Cities are dynamic spaces for social, cultural and economic transformation and aspiration. Part of the research effort of the United Nations University Institute on Globalization, Culture and Mobility (UNU-GCM) has focused on how migration and mobility are key phenomena that fuel this urban dynamism. The influx of migrants to cities is also a growing phenomenon, bearing in mind that in 2015 it was reported by UN Habitat that over 60% of the world’s refugees and 80% of internally displaced persons now live in urban areas.
UNU-GCM has researched the ways in which increasing urbanization offers both opportunities for innovation to flourish, but also challenges of inclusivity in schools, workplaces and neighbourhoods for example. An area of particular interest to the Institute is the exploration of the media’s role in shaping public perceptions of globalization and its impacts at local and city levels. It has done so, for instance, by investigating the media of photography and film. Indeed, research at UNU-GCM has previously looked specifically at issues of female migration, relocation and homemaking in Barcelona, as part of an ethnographic project entitled ‘Women of the World: Home and Work in Barcelona.’ As well as a policy report, the work used oral and visual documentary to explore the experiences of a variety of women from a range of countries.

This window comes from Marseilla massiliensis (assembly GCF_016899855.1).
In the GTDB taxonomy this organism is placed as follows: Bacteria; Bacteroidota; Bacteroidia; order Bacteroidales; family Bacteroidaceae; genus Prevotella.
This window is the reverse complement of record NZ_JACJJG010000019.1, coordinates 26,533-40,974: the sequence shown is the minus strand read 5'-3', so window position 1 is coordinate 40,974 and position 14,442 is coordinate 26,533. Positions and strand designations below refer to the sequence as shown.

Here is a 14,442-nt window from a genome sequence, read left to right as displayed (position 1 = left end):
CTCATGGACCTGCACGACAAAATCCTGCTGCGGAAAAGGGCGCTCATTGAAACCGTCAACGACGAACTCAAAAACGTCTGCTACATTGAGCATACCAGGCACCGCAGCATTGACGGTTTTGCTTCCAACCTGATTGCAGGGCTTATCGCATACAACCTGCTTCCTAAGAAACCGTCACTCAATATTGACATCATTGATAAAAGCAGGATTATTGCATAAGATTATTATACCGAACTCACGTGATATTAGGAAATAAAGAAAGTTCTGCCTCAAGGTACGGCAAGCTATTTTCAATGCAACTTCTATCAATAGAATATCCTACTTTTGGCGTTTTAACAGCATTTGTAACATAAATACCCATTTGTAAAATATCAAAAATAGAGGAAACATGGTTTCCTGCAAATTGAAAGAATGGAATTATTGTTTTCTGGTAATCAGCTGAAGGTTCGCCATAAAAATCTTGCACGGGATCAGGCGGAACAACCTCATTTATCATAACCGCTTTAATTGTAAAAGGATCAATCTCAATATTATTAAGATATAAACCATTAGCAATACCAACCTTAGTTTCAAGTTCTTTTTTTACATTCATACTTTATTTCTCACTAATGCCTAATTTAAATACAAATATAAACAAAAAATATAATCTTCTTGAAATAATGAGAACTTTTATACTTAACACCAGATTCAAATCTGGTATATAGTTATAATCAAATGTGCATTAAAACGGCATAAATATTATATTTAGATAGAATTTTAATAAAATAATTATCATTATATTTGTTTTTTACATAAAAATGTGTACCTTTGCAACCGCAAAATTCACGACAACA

In the policy realm, the Institute has approached cities and urbanization through diverse lenses. For example, policy reports produced at UNU-GCM have looked specifically at how cities can play the role of humanitarian actors, as they receive people displaced by crises. In these scenarios, as well as offering space for hope, cities also become places of transition where new arrivals are received and the processes (and politics) of integration are played out. Comparative analysis between cities has generated good practice policy recommendations. UNU-GCM has been able to further share best practice through its policy brief contributions to the annual Mayoral Forum on Mobility, Migration and Development, first held in Barcelona in 2014. Work across the last few years has explored a range of efforts, from the crafting of inclusive city identities (such as through a participatory photography project in Singapore), as well as the investigation of local government measures to protect the vulnerable, which require effective cooperation.